Ex-secretary, Ministry of External Affairs
The UAE-Israel deal, brokered by the US, is historic. It will make the UAE the third Arab country to establish full diplomatic ties with Israel. The first was Egypt in 1979, followed by Jordan in 1994.
Crown Prince Mohammed bin Zayed has decided to put it out in the open that Israel is not a threat. Some more Sunni Arab states may go that way.
As I read about this development, four memories were revived: an autumn day in Cairo in 1977, the visit of the then External Affairs Minister Atal Bihari Vajpayee to Abu Dhabi in 1979, seeing Yasser Arafat speak at a gathering that same summer in the same city, and the visit of IK Gujral to Abu Dhabi in 1997.
Six years after its ignominious defeat by Israel in 1967, Egypt had recovered some pride through the Yom Kippur war of 1973 but little else. Its economy was in a shambles and there was no prospect that the Soviet Union connection would enable it to recover either lands lost or improve economic conditions. At that stage, Egypt decided to open up with the US.
In 1977, Jimmy Carter became the US President with the ambition to be the peace-maker between Israel and the Arabs. Egypt was central to this process. The US undertook a quiet diplomatic effort to mediate between Israel and Egypt. On the surface, Egypt continued its usual propaganda against Israel; that it was a Western outpost which would be extinguished as the Crusades had been. That was the sentiment of the Arab street.
In this background, Sadat declared in November 1977 that he was willing to go to the end of the world to spare injury or death to even one Egyptian. ‘I am even willing to go to the Knesset and discuss with them.’ The first reaction in the Cairo diplomatic corps was to dismiss this as just rhetorical flourish but a senior Egyptian political figure told the Indian ambassador, in confidence, not to dismiss it. Soon enough, it became clear that Sadat was serious and a visit was in the works. He was condemned by some in Egypt and in the Arab world as a traitor to the Palestinian cause. But ten days later, he was in Jerusalem addressing the Knesset.
The visit paved the way for the 1979 Israel-Egypt Camp David Accords. It did not lead to larger peace between Israel and the Arabs. Even with Egypt, all that was attained was a hostile cold peace. But for Israel, it did achieve one basic objective: the largest Arab country established diplomatic ties, and in doing so, turned its back to the notion that Israel should cease to exist.
Since Israel’s establishment, some prominent Arab countries had maintained clandestine relations with it. These included Jordan and Morocco. In some years, two prominent Muslim states also—Turkey and Iran—recognised Israel. Thus, below the surface of Arab and Muslim hostility, there was a complex web of ties between Israel and the Islamic world. The non-aligned countries, including India, stood in solidarity with the Arabs on the Palestinian issue and were disappointed with Egypt, which under Nasser was one of its leading founder-members. In 1979, Iran overthrew the Shah and turned its back on Israel.
It was in these circumstances that Vajpayee visited Abu Dhabi in 1979. Two years earlier, when the Janata government took office, there was speculation if India would soften towards Israel because of the Jan Sangh’s positive approach towards it. Israeli Foreign Minister Moshe Dayan also made a secret visit to India and met PM Morarji Desai. Despite all this, the Janata government continued with India’s traditional support for the Palestinians and maintained strong links with Yasser Arafat and the Palestinian Liberation Organisation (PLO). Apart from charming his hosts with his demeanour, Vajpayee made this policy clear, both privately and publicly, in Abu Dhabi. Indeed, he accused Israel of expansionism.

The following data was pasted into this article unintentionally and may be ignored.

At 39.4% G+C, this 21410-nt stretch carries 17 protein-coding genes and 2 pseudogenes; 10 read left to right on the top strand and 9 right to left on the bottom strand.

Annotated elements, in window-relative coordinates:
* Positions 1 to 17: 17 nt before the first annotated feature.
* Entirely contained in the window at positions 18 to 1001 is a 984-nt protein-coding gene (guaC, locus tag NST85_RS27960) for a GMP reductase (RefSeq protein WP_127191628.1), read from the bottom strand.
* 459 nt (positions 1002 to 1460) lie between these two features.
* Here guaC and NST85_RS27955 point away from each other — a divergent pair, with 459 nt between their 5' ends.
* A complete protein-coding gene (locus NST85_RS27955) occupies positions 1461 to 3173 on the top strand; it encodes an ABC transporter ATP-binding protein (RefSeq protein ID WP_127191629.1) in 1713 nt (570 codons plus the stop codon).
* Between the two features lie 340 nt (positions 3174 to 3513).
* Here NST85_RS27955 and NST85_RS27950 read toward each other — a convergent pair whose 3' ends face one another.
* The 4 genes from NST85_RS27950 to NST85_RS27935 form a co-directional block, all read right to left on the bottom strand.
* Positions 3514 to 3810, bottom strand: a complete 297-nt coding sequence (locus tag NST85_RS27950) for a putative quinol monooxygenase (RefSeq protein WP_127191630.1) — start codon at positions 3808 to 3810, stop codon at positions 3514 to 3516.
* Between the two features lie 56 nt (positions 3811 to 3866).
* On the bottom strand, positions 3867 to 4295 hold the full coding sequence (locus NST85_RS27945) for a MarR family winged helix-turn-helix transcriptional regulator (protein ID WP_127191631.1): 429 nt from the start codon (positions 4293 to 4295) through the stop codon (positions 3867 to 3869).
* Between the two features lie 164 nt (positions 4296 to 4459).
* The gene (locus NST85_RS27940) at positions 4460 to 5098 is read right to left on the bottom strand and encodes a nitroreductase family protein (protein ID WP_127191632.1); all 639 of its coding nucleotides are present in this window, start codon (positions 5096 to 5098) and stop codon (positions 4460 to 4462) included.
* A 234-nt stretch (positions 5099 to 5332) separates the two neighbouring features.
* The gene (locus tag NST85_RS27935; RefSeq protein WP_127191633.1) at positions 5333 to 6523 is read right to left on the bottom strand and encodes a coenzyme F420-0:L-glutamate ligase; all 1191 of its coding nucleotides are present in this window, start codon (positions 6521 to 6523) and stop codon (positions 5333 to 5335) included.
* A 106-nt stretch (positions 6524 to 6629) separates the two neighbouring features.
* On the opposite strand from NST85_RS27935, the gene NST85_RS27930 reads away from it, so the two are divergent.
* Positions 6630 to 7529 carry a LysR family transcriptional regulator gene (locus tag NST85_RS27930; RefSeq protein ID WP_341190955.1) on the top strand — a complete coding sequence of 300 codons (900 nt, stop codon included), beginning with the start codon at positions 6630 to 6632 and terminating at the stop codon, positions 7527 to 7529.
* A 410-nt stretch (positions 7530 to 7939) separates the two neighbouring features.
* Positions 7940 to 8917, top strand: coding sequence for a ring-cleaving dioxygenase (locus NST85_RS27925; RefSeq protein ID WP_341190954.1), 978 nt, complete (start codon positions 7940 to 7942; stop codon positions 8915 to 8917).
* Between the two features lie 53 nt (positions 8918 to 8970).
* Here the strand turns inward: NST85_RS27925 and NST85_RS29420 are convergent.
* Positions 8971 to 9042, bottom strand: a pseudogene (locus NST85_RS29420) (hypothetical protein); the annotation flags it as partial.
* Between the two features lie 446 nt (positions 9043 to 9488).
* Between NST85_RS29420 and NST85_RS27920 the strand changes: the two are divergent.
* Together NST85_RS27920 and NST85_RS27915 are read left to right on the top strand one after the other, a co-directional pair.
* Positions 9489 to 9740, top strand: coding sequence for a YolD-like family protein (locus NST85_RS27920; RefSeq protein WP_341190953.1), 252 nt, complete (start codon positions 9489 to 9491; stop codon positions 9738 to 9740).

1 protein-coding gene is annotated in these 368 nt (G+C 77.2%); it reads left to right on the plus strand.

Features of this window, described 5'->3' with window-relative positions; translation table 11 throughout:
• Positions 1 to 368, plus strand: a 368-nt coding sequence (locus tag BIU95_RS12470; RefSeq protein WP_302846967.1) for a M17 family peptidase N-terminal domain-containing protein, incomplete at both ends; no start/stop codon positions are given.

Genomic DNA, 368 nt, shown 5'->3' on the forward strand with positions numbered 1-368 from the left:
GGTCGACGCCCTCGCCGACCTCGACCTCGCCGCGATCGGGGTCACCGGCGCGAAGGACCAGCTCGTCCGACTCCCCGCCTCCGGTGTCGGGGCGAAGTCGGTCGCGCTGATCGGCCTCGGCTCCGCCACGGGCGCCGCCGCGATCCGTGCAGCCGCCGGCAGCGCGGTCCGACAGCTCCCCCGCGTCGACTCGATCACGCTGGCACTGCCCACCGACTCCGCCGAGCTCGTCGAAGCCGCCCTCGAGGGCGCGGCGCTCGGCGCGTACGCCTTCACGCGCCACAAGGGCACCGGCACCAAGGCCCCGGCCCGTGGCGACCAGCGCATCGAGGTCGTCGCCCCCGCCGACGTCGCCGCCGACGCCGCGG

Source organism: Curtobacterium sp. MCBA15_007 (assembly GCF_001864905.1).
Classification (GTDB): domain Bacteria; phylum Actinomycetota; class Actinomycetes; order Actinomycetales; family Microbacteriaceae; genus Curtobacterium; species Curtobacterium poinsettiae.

With Khomeini’s 1979 Islamic revolution, Iran began to spout venom against the US and Israel. Alarmed, the Gulf Arab states sharpened their anti-Israeli rhetoric and increased their support for the PLO. Arafat kept touring Arab countries to remind them of their obligations and he came to Abu Dhabi, too. Dressed characteristically with the chequered kaffiyeh as his headgear, and a holstered pistol around his waist, he spoke of the need for Arab solidarity to drive Israel into the sea. I saw him at such a meeting and he was a striking figure.
The anxieties of the Gulf states, including the UAE, with revolutionary Iran increased through the 1980s that witnessed the eight-year Iraq-Iran war. They increased further in the 1990s, and this became evident when Gujral met his UAE counterpart during a visit to Abu Dhabi in 1997. He arrived there from Tehran, where he had met the Iranian leadership. I was part of his delegation. As the talks were concluding, the UAE minister asked to meet him alone. Gujral looked troubled when he came out of the meeting. He revealed to some of his delegation members that the UAE minister had warned him against Iran. He had gone to the extent of saying that his country could imagine itself being in the same trenches with Israel against Iran!
Clearly, by that time for the UAE, despite the lip service being paid to the Palestinian cause, the principal enemy had become Iran. Israel was not a threat to it in any case. Twenty-three years later in a transformed world, Crown Prince Mohammed bin Zayed decided that it was time to put it out in the open, and with that, it is likely that some more Sunni Arab states will go that way.
Israeli patience backed by its power is prevailing, and the Arabs have no alternative but to accept the inevitable. The Palestinians will continue to suffer and a low-level conflict will continue as the wheels of history turn.
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